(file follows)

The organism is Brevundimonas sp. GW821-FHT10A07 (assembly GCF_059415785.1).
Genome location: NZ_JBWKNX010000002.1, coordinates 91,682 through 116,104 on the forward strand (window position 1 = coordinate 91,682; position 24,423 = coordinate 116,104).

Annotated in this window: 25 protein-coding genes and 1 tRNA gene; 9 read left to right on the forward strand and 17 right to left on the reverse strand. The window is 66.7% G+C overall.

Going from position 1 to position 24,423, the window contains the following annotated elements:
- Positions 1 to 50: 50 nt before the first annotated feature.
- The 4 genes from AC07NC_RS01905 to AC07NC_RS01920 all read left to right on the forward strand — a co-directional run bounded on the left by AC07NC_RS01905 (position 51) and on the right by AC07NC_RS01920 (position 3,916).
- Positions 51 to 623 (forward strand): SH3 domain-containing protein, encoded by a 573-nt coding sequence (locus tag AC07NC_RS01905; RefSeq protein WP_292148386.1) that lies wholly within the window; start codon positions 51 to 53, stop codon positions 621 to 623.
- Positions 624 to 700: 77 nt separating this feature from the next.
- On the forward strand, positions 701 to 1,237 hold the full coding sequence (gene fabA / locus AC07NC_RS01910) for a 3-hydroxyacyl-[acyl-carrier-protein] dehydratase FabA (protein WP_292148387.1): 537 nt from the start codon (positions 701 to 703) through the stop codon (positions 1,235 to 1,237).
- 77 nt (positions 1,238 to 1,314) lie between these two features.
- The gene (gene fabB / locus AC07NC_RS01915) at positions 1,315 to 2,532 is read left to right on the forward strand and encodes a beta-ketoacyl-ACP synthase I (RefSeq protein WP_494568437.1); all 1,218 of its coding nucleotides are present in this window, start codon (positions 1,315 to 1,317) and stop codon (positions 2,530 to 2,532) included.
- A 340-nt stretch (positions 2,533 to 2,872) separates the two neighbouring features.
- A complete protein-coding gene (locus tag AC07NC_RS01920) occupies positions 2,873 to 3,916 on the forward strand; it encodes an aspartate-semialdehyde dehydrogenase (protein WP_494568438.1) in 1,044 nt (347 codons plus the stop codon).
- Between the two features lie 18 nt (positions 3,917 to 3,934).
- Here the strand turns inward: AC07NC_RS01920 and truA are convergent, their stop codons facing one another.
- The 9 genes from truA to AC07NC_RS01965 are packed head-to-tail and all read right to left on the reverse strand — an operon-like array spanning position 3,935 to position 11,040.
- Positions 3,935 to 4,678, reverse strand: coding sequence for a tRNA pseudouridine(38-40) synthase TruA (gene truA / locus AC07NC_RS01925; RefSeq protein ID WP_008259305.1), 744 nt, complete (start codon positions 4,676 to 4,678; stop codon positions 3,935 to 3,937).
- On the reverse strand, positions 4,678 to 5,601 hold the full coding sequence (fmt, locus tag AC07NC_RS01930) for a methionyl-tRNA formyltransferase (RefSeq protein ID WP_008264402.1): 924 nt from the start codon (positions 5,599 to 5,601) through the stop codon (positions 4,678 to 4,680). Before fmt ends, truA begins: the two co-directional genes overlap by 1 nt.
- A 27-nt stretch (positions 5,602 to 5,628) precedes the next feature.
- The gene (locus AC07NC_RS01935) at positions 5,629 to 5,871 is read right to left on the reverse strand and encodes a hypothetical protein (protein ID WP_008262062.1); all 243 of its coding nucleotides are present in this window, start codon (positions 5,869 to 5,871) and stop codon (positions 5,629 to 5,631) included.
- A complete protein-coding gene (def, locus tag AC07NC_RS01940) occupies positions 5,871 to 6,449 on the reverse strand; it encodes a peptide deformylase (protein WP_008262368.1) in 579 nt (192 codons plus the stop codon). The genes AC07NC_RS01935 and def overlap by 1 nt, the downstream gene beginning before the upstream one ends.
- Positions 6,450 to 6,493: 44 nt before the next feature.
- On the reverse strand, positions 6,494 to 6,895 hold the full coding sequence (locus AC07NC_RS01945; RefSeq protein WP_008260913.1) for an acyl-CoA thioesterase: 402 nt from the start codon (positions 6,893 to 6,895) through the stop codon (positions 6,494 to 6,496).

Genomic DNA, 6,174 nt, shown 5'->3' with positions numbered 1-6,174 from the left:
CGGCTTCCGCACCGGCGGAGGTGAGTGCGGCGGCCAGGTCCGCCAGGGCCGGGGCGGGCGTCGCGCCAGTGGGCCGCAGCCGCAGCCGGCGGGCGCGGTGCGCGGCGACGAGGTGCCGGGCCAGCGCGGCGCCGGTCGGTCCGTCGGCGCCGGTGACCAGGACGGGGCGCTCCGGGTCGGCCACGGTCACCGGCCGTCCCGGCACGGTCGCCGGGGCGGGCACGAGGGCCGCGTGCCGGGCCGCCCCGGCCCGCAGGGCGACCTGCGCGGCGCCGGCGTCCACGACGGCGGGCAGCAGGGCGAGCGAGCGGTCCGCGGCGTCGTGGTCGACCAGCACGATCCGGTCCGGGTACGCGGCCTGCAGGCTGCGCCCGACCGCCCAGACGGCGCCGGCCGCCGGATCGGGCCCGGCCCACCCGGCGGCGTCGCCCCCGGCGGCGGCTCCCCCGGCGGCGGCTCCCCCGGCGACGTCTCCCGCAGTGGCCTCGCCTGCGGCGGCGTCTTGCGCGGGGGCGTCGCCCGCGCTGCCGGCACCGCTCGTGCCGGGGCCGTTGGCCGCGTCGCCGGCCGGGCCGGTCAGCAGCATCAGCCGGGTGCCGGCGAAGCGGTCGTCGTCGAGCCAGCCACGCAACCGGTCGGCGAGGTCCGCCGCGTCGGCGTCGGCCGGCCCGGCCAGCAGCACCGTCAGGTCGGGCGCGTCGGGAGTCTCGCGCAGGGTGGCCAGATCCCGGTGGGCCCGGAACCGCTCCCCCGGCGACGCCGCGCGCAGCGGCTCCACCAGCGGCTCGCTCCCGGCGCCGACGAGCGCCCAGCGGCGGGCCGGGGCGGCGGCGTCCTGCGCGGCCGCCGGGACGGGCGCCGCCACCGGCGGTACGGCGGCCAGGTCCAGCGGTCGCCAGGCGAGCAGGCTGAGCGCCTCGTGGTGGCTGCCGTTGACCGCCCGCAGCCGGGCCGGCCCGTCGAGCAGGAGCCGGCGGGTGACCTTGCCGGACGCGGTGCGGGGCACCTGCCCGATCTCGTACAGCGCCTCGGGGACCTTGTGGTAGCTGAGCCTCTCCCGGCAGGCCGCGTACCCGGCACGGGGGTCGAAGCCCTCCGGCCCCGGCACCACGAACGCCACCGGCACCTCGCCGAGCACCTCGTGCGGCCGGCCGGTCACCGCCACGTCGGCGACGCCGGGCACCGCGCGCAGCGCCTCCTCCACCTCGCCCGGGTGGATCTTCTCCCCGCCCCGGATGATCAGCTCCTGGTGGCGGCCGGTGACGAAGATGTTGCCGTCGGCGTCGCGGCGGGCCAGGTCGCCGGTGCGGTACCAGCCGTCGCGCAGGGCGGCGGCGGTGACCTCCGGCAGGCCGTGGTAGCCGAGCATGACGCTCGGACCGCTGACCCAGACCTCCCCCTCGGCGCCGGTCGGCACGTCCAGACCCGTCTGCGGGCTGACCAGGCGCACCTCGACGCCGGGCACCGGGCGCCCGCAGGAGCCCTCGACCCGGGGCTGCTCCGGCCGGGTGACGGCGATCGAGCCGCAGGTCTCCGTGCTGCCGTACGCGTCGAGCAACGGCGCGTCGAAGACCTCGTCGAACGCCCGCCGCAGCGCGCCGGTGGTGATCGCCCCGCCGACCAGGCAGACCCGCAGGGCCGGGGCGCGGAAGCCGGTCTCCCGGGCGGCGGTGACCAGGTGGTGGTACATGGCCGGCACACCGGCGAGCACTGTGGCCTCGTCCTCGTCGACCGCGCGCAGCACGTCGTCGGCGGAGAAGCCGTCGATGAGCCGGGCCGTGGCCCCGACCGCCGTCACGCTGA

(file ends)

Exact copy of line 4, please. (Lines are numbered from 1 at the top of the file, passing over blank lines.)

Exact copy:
Going from position 1 to position 24,423, the window contains the following annotated elements: